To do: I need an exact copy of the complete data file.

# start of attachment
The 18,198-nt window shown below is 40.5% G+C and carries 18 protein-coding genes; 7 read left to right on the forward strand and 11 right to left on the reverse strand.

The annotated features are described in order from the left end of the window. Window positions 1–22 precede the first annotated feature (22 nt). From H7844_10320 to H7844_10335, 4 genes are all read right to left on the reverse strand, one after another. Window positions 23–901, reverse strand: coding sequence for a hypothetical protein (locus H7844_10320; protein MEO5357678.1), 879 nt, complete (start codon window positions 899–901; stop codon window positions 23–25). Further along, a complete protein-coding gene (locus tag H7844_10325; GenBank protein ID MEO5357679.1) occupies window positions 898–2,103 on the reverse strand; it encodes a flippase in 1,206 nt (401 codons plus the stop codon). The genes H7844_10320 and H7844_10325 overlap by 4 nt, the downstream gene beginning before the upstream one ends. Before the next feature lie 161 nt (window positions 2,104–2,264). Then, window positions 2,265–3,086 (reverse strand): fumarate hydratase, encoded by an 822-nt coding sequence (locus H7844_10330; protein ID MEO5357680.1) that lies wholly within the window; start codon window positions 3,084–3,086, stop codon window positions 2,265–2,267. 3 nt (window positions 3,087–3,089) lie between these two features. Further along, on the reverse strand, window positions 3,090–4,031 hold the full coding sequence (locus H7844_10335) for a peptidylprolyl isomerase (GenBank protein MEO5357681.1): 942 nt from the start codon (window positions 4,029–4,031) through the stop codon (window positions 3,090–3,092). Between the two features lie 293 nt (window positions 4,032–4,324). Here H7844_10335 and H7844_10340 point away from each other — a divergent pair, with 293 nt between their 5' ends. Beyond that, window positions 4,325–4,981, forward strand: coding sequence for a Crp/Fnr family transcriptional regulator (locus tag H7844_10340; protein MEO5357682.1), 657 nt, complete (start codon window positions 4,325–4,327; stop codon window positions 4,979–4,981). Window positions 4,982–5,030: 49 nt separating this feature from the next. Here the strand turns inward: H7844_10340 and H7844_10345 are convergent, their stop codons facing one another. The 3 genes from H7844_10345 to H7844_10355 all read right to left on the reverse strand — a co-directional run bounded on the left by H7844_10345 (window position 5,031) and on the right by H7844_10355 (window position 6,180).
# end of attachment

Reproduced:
The 18,198-nt window shown below is 40.5% G+C and carries 18 protein-coding genes; 7 read left to right on the forward strand and 11 right to left on the reverse strand.

The annotated features are described in order from the left end of the window. Window positions 1–22 precede the first annotated feature (22 nt). From H7844_10320 to H7844_10335, 4 genes are all read right to left on the reverse strand, one after another. Window positions 23–901, reverse strand: coding sequence for a hypothetical protein (locus H7844_10320; protein MEO5357678.1), 879 nt, complete (start codon window positions 899–901; stop codon window positions 23–25). Further along, a complete protein-coding gene (locus tag H7844_10325; GenBank protein ID MEO5357679.1) occupies window positions 898–2,103 on the reverse strand; it encodes a flippase in 1,206 nt (401 codons plus the stop codon). The genes H7844_10320 and H7844_10325 overlap by 4 nt, the downstream gene beginning before the upstream one ends. Before the next feature lie 161 nt (window positions 2,104–2,264). Then, window positions 2,265–3,086 (reverse strand): fumarate hydratase, encoded by an 822-nt coding sequence (locus H7844_10330; protein ID MEO5357680.1) that lies wholly within the window; start codon window positions 3,084–3,086, stop codon window positions 2,265–2,267. 3 nt (window positions 3,087–3,089) lie between these two features. Further along, on the reverse strand, window positions 3,090–4,031 hold the full coding sequence (locus H7844_10335) for a peptidylprolyl isomerase (GenBank protein MEO5357681.1): 942 nt from the start codon (window positions 4,029–4,031) through the stop codon (window positions 3,090–3,092). Between the two features lie 293 nt (window positions 4,032–4,324). Here H7844_10335 and H7844_10340 point away from each other — a divergent pair, with 293 nt between their 5' ends. Beyond that, window positions 4,325–4,981, forward strand: coding sequence for a Crp/Fnr family transcriptional regulator (locus tag H7844_10340; protein MEO5357682.1), 657 nt, complete (start codon window positions 4,325–4,327; stop codon window positions 4,979–4,981). Window positions 4,982–5,030: 49 nt separating this feature from the next. Here the strand turns inward: H7844_10340 and H7844_10345 are convergent, their stop codons facing one another. The 3 genes from H7844_10345 to H7844_10355 all read right to left on the reverse strand — a co-directional run bounded on the left by H7844_10345 (window position 5,031) and on the right by H7844_10355 (window position 6,180).